A group of business economists sounded an optimistic note about the state of the U.S. economy this year, with a majority predicting that growth will hit its fastest pace in close to four decades.
A survey released Monday by the National Association for Business Economics shows that its members expect the economy to grow by 6.5% this year – the sharpest increase since 1984. The outlook is far brighter the 4.8% GDP increase forecast by economists in NABE's March survey.
The economy has strengthened considerably in recent months as vaccination rates have increased, business restrictions have eased and more Americans venture out to shop, eat at restaurants and travel. Significant government aid has also bolstered the recovery: Congress approved about $4 trillion in spending under former President Donald Trump, and in March, President Biden in March signed into law another $1.9 trillion relief plan.
But the unprecedented amount of government spending has spurred concerns among some economists and GOP lawmakers that the U.S. is on track for runaway growth. The business economists largely dispelled that notion; they predicted the personal consumption expenditures price index, which excludes the more volatile measurements of food and energy, will fall to 2.1% in the fourth quarter from a projected 2.6% in the April-June period.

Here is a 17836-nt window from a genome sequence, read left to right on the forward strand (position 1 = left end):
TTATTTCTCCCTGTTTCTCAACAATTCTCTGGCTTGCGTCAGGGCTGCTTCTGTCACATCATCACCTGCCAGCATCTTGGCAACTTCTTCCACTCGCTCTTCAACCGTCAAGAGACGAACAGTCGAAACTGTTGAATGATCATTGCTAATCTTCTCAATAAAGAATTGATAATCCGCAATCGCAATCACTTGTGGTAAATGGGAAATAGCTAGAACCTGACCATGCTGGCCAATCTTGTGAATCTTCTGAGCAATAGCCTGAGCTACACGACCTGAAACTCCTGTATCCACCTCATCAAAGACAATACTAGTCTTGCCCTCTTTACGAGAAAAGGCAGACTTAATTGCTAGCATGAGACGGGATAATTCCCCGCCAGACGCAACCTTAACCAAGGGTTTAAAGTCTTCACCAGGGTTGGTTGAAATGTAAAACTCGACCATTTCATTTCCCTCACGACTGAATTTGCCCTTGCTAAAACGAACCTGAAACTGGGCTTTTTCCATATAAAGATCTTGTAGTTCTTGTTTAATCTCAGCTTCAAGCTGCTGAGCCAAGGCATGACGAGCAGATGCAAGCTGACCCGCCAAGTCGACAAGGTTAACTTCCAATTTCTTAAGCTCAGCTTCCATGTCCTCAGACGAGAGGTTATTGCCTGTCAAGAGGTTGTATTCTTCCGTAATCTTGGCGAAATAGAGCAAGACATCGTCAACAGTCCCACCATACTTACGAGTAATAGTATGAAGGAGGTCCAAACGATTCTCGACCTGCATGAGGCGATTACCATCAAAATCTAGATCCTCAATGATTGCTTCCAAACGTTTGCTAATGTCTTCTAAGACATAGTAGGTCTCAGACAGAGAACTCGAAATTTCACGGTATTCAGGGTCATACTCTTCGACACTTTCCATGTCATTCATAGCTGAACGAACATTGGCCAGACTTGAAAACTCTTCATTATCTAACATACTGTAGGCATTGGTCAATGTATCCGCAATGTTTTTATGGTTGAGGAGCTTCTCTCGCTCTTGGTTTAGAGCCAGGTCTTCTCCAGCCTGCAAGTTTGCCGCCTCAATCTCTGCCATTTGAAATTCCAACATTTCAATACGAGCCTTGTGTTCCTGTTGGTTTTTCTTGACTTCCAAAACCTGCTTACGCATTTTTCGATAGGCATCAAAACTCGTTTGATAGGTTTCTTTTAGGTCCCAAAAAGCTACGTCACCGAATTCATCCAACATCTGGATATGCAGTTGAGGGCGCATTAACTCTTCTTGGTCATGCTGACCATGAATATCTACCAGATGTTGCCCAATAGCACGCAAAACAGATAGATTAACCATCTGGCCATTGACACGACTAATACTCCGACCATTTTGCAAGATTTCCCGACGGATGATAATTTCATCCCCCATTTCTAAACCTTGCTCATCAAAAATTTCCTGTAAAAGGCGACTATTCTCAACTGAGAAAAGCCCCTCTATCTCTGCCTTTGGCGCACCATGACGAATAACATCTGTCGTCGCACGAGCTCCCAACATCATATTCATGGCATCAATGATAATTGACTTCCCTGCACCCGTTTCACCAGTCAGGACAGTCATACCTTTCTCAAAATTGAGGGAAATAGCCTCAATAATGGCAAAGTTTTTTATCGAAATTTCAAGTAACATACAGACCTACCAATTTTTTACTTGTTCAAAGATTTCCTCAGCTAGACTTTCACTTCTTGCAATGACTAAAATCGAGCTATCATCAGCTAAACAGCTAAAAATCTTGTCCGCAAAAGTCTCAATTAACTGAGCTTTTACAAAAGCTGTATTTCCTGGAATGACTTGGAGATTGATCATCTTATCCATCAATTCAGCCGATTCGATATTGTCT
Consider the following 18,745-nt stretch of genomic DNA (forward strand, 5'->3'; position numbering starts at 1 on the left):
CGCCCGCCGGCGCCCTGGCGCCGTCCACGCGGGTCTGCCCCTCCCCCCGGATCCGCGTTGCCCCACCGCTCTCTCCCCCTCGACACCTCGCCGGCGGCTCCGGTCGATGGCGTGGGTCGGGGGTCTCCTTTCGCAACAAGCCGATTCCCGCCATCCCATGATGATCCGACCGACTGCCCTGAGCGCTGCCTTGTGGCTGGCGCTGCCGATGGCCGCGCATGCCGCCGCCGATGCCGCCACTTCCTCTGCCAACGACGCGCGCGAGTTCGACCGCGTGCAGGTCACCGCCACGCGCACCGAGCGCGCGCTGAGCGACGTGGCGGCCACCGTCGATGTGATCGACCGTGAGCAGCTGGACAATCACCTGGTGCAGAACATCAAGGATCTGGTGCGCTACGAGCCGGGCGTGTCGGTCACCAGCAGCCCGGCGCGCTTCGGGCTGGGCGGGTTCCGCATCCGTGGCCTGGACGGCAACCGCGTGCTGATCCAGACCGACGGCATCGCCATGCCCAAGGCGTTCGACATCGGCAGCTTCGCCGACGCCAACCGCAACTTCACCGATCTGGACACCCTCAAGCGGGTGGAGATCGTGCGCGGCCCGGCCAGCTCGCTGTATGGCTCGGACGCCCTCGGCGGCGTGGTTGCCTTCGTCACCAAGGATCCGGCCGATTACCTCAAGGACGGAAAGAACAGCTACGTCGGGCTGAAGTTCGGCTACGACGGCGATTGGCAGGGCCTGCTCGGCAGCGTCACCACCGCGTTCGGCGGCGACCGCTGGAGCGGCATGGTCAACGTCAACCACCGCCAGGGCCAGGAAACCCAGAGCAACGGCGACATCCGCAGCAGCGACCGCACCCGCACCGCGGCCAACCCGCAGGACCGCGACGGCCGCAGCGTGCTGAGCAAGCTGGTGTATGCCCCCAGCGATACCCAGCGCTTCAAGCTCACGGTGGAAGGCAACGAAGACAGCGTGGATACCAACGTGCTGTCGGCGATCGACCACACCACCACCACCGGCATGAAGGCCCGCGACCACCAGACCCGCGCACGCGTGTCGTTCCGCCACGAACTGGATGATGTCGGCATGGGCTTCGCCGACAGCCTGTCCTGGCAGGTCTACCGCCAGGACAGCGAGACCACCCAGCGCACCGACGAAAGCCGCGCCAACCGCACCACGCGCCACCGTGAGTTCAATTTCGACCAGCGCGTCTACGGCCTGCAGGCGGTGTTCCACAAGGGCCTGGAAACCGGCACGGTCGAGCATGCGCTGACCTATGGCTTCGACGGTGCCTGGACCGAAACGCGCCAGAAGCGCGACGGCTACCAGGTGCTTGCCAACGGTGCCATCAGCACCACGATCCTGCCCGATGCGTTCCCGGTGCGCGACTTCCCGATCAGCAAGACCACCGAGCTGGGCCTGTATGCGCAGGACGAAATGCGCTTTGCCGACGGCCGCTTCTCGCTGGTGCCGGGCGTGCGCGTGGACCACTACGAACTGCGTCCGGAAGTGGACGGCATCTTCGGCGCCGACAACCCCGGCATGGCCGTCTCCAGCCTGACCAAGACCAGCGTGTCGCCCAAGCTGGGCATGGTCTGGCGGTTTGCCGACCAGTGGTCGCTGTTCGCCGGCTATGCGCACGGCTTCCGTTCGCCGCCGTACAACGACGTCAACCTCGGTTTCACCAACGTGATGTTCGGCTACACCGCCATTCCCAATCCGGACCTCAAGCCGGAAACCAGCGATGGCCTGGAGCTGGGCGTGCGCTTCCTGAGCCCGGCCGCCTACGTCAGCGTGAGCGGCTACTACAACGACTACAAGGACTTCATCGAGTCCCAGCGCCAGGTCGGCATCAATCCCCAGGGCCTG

"Inflation expectations moved up significantly from those in the March survey, but panelists anticipate inflation easing in the second half of 2021, with no resurgence in 2022," Holly Wade, the chair of the survey, said in a statement.
The survey comes two weeks after the Labor Department reported that consumer prices in April saw the biggest increase in decades, spurring concerns of surging inflations as the Biden administration pushes forward with a $4 trillion tax and spending plan.
The Federal Reserve, led by Chairman Jerome Powell, has held interest rates near zero since March 2020 and has repeatedly indicated it will do so until "labor market conditions have reached levels consistent with the Committee's assessments of maximum employment and inflation has risen to 2 percent and is on track to moderately exceed 2 percent for some time."
Powell has stressed that he sees no signs of persistent inflation.
The NABE economists also anticipate that the U.S. will return to full employment by the end of this year or in 2022. The unemployment rate will likely average 5.6% this year before falling to 4.3% next year, they said.
The survey, conducted between May 7 and May 13, is based on a panel of 49 forecasters.